Thursday, April 23, 2015

social media

    After reading the article “Small Change: Why the Revolution Will Not be Tweeted” by Malcolm Gladwell, he basically explains in this article the difference between the activist now and the activist people of back then. He explains how people use technology now to be known and step up, when decades ago they would do all of that in person. Gladwell uses great examples throughout his essay, he starts off by telling us the story of four college students started a protest just by sitting in a “whites only” lunch counter in Greensboro, North Carolina. He uses this example to prove that many of us wouldn't do that today, many people today wouldn't stand up for what they believe in person and would rather do it by pressing “like” or the “retweet” button behind a computer screen. Gladwell uses logos to support his ideas when he uses the example of the Facebook page of Save Darfur Coalition that is found in page 321 on the bedford handbook. Gladwell uses ethos by pointing out in some example on how people use the internet for the wrong causes. He insisted that many people use technology to contribute to small changes when they could be outside and focusing on more important ones. After all, Gladwell argues that social networking used to promote big changes doesn't work because the internet isn't a strong source to bring people together and fight, without leadership this only causes small changes.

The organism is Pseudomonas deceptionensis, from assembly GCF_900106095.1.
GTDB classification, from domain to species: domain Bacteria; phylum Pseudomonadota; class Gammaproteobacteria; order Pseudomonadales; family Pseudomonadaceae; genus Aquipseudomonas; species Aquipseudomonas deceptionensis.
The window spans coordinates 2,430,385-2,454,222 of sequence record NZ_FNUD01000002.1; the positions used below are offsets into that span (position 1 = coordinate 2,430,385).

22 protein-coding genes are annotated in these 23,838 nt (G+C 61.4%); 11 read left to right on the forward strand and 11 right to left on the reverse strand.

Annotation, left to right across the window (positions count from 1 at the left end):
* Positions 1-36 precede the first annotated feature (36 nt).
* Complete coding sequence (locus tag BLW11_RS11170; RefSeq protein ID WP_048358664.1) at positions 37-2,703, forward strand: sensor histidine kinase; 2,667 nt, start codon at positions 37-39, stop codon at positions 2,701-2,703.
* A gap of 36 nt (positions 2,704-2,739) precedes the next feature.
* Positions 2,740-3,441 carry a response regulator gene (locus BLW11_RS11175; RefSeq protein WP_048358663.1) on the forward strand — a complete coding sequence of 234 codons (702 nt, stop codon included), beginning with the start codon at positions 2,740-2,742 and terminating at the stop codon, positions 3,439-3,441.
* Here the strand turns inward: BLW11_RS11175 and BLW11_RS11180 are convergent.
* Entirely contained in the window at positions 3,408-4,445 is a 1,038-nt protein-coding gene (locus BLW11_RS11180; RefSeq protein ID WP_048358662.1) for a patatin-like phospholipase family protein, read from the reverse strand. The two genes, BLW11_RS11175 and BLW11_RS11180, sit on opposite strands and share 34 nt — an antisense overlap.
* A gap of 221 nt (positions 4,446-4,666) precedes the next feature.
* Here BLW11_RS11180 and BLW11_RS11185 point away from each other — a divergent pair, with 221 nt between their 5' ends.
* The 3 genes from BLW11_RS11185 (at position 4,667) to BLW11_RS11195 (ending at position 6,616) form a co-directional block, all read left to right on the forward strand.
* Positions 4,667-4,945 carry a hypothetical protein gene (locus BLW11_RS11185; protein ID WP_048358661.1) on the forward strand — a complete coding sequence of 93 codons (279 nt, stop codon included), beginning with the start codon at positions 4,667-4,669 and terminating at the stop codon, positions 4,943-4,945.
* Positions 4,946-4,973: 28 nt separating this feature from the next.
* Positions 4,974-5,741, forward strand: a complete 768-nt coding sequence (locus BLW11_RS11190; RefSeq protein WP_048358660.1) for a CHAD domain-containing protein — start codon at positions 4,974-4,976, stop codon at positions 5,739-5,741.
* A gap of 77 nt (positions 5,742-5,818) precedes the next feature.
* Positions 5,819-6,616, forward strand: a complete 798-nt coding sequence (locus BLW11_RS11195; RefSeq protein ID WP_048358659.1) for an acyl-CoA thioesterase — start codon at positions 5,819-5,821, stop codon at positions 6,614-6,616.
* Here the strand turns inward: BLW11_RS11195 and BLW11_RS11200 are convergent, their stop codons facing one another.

1 comment:

  1. I agree with your assertion that the author exemplifies his ethos by using examples, but I would like to just elaborate more on his use of ethos and how exactly that helps his argument. One thing that came to mind when I reading the article was, “Wow. He is using a lot of examples.” That thought appearing the reader’s mind shows that the author is trying to convince the reader that he is very knowledgeable on the subject and has certainly done his research in this specific topic. I found a use of concession which I think will also help with ethos on page 319: “This (being associated with people that you have never met) is in many ways a wonderful thing.” By not completely discrediting social media as an effective and useful thing, the author makes himself seem like an open minded and reasonable person. He acknowledges where social media is useful, then later on explains where it isn’t useful: “There are many things, though, that networks don’t do well.” When describing the civil rights movement as “high risk activism,” the author makes a strong emotional appeal (pathos) to the reader. For instance, he describes all the horrible things that happened in the movement: people were “kidnapped and killed, thirty even black churches were set on fire and dozens of safe houses were bombed; volunteers were beaten, shot at, arrested, and trailed by pickup trucks full of armed men.” By reminding the reader of the horrors of the movement, the reader’s frustration takes action and begins to be convinced that that is what real activism is and social media activism is not.